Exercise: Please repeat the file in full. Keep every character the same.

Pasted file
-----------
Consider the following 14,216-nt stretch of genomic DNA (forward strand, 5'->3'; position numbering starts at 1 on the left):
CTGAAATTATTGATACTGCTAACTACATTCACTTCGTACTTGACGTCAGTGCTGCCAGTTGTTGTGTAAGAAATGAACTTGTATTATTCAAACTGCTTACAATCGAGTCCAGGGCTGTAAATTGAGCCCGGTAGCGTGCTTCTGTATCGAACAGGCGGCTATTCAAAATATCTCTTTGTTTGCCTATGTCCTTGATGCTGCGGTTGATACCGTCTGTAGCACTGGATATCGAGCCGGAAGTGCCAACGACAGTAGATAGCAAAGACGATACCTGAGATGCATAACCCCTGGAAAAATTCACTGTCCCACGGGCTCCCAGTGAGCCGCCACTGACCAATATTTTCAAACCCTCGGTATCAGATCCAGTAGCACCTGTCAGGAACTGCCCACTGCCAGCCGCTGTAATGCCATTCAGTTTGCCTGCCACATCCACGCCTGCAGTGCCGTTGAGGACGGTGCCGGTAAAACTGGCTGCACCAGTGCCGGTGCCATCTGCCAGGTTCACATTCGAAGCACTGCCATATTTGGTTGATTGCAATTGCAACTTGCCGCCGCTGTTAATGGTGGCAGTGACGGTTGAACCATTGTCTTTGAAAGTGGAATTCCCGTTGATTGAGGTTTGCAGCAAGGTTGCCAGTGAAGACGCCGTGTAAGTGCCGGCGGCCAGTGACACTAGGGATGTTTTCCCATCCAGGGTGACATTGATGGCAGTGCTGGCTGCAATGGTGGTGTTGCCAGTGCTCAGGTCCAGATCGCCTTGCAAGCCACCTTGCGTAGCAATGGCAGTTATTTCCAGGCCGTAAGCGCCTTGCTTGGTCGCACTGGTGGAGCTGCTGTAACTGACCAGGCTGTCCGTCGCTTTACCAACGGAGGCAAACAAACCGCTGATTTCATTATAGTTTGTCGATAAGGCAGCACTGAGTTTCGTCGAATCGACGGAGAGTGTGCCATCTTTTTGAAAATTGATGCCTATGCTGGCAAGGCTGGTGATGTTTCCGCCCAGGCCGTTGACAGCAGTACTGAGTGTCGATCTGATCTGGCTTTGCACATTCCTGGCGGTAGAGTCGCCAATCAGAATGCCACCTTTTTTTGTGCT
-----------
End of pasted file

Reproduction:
Consider the following 14,216-nt stretch of genomic DNA (forward strand, 5'->3'; position numbering starts at 1 on the left):
CTGAAATTATTGATACTGCTAACTACATTCACTTCGTACTTGACGTCAGTGCTGCCAGTTGTTGTGTAAGAAATGAACTTGTATTATTCAAACTGCTTACAATCGAGTCCAGGGCTGTAAATTGAGCCCGGTAGCGTGCTTCTGTATCGAACAGGCGGCTATTCAAAATATCTCTTTGTTTGCCTATGTCCTTGATGCTGCGGTTGATACCGTCTGTAGCACTGGATATCGAGCCGGAAGTGCCAACGACAGTAGATAGCAAAGACGATACCTGAGATGCATAACCCCTGGAAAAATTCACTGTCCCACGGGCTCCCAGTGAGCCGCCACTGACCAATATTTTCAAACCCTCGGTATCAGATCCAGTAGCACCTGTCAGGAACTGCCCACTGCCAGCCGCTGTAATGCCATTCAGTTTGCCTGCCACATCCACGCCTGCAGTGCCGTTGAGGACGGTGCCGGTAAAACTGGCTGCACCAGTGCCGGTGCCATCTGCCAGGTTCACATTCGAAGCACTGCCATATTTGGTTGATTGCAATTGCAACTTGCCGCCGCTGTTAATGGTGGCAGTGACGGTTGAACCATTGTCTTTGAAAGTGGAATTCCCGTTGATTGAGGTTTGCAGCAAGGTTGCCAGTGAAGACGCCGTGTAAGTGCCGGCGGCCAGTGACACTAGGGATGTTTTCCCATCCAGGGTGACATTGATGGCAGTGCTGGCTGCAATGGTGGTGTTGCCAGTGCTCAGGTCCAGATCGCCTTGCAAGCCACCTTGCGTAGCAATGGCAGTTATTTCCAGGCCGTAAGCGCCTTGCTTGGTCGCACTGGTGGAGCTGCTGTAACTGACCAGGCTGTCCGTCGCTTTACCAACGGAGGCAAACAAACCGCTGATTTCATTATAGTTTGTCGATAAGGCAGCACTGAGTTTCGTCGAATCGACGGAGAGTGTGCCATCTTTTTGAAAATTGATGCCTATGCTGGCAAGGCTGGTGATGTTTCCGCCCAGGCCGTTGACAGCAGTACTGAGTGTCGATCTGATCTGGCTTTGCACATTCCTGGCGGTAGAGTCGCCAATCAGAATGCCACCTTTTTTTGTGCT